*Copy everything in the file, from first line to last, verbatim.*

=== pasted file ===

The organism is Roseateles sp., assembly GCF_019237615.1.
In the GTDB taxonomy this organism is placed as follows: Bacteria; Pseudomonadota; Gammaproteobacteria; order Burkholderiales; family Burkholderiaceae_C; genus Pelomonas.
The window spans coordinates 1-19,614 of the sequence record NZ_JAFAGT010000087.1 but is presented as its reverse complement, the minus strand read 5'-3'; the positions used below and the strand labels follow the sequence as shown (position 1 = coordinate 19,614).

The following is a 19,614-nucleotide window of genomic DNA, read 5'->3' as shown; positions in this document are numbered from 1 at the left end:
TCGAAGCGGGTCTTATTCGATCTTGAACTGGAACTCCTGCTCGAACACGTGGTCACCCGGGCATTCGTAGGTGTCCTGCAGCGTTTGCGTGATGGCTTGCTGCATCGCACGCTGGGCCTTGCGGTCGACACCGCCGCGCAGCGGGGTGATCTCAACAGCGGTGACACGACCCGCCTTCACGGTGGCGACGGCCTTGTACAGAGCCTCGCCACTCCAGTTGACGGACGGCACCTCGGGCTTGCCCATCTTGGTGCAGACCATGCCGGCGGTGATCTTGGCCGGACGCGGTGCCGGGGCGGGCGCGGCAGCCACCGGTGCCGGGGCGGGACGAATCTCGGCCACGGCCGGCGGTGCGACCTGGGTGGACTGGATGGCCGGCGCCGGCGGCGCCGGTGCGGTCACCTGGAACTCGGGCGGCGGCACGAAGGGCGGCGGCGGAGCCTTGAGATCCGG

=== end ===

The organism is Roseateles sp., assembly GCF_019237615.1.
In the GTDB taxonomy this organism is placed as follows: Bacteria; Pseudomonadota; Gammaproteobacteria; order Burkholderiales; family Burkholderiaceae_C; genus Pelomonas.
The window spans coordinates 1-19,614 of the sequence record NZ_JAFAGT010000087.1 but is presented as its reverse complement, the minus strand read 5'-3'; the positions used below and the strand labels follow the sequence as shown (position 1 = coordinate 19,614).

The following is a 19,614-nucleotide window of genomic DNA, read 5'->3' as shown; positions in this document are numbered from 1 at the left end:
TCGAAGCGGGTCTTATTCGATCTTGAACTGGAACTCCTGCTCGAACACGTGGTCACCCGGGCATTCGTAGGTGTCCTGCAGCGTTTGCGTGATGGCTTGCTGCATCGCACGCTGGGCCTTGCGGTCGACACCGCCGCGCAGCGGGGTGATCTCAACAGCGGTGACACGACCCGCCTTCACGGTGGCGACGGCCTTGTACAGAGCCTCGCCACTCCAGTTGACGGACGGCACCTCGGGCTTGCCCATCTTGGTGCAGACCATGCCGGCGGTGATCTTGGCCGGACGCGGTGCCGGGGCGGGCGCGGCAGCCACCGGTGCCGGGGCGGGACGAATCTCGGCCACGGCCGGCGGTGCGACCTGGGTGGACTGGATGGCCGGCGCCGGCGGCGCCGGTGCGGTCACCTGGAACTCGGGCGGCGGCACGAAGGGCGGCGGCGGAGCCTTGAGATCCGG